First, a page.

November 22, 2019 | accessibility, Biology, English Language Learning, Minecraft: Education Edition, Special Education
Angela Davila is a teacher with Katy Independent School District in Texas. She recently had the chance to bring Minecraft: Education Edition into her 9th grade Academic Biology classroom. Read about her experience!
As a teacher, you receive a variety of students every year, each with different learning aptitudes and motivation levels. My second period is a co-teach class with several special education students. Many of these students are on a modified curriculum and may struggle with the standards we’re expected to teach. Some also find it difficult to stay on task or maintain attention. When I had an opportunity to use Minecraft: Education Edition to teach biology, they surprised me. Every single one of these learners became teachers to their peers as they coached them on how to use the program. When I asked the class to build models of DNA, my special education students were able to collaborate with their classmates while they solidified their learning through collaboration and teamwork. It was a beautiful example of how creative and analytical minds can come together to communicate and create a project that demonstrates learning.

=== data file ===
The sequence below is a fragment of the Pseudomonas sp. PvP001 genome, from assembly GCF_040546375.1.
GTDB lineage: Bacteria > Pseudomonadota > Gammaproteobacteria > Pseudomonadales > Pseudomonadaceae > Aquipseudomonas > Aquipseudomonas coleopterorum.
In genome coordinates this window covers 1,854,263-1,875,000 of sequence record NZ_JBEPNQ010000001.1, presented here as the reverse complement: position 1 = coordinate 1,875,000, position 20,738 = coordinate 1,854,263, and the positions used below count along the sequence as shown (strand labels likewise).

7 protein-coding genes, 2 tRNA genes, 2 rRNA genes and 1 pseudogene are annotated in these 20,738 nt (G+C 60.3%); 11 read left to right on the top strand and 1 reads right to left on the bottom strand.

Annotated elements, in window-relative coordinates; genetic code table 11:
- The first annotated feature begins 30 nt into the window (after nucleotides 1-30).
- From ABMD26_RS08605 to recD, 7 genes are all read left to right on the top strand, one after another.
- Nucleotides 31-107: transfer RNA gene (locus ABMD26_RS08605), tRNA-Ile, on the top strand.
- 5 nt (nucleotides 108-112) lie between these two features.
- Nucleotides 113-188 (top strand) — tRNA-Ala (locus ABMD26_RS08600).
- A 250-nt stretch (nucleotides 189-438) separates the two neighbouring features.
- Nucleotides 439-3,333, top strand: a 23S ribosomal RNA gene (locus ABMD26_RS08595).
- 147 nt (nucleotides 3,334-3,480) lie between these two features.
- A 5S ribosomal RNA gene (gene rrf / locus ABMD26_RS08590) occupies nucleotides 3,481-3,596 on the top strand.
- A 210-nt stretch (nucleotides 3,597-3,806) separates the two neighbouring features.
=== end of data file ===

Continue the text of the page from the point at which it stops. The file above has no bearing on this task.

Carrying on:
This year, I’m teaching more English language learners than before. Many of these students are new to the country and have difficulty keeping up in class or demonstrating their knowledge because of the language barrier. One of these students usually learns with the help of an ESL paraprofessional who translates for me. This student was able to assist her group and help her peers on the assignment without using any words! The visual and cooperative environment of Minecraft meant they were able to use teamwork to build the model without any discussion. She was able to learn hands–on and complete her assignment without much instruction from me. Instead, she benefited from the modeling of her peers.
Finally, I have a student that I’m teaching for the second time. I taught him in the 7th grade, and now he’s in my 9th–grade class. Both in 7th grade and this year, he’s had great difficulty demonstrating knowledge on assignments, tests, and quizzes. During our Minecraft assignment, he led a group of people, showed them how to use the software, and even taught the other students how to complete the lab worksheet! In the past, this student had never passed a test, and at the time of this class, he had 13 missing assignments. He never turned in his work—even with reminders and parent contact. But in this case, he submitted not only his online work but also his accurately completed worksheet!
Overall, this activity showcased how learners can thrive in particular environments. Some students can sit down and complete an assignment with accuracy. Some can take notes and ace everything they attempt. For others, you have to appeal to their interests, and when they have that chance, they can demonstrate their knowledge in ways that a simple piece of paper cannot support.
Learn more about the impact that Minecraft: Education Edition is having in classrooms around the world. If you’re ready to start teaching with Minecraft, head to education.minecraft.net.
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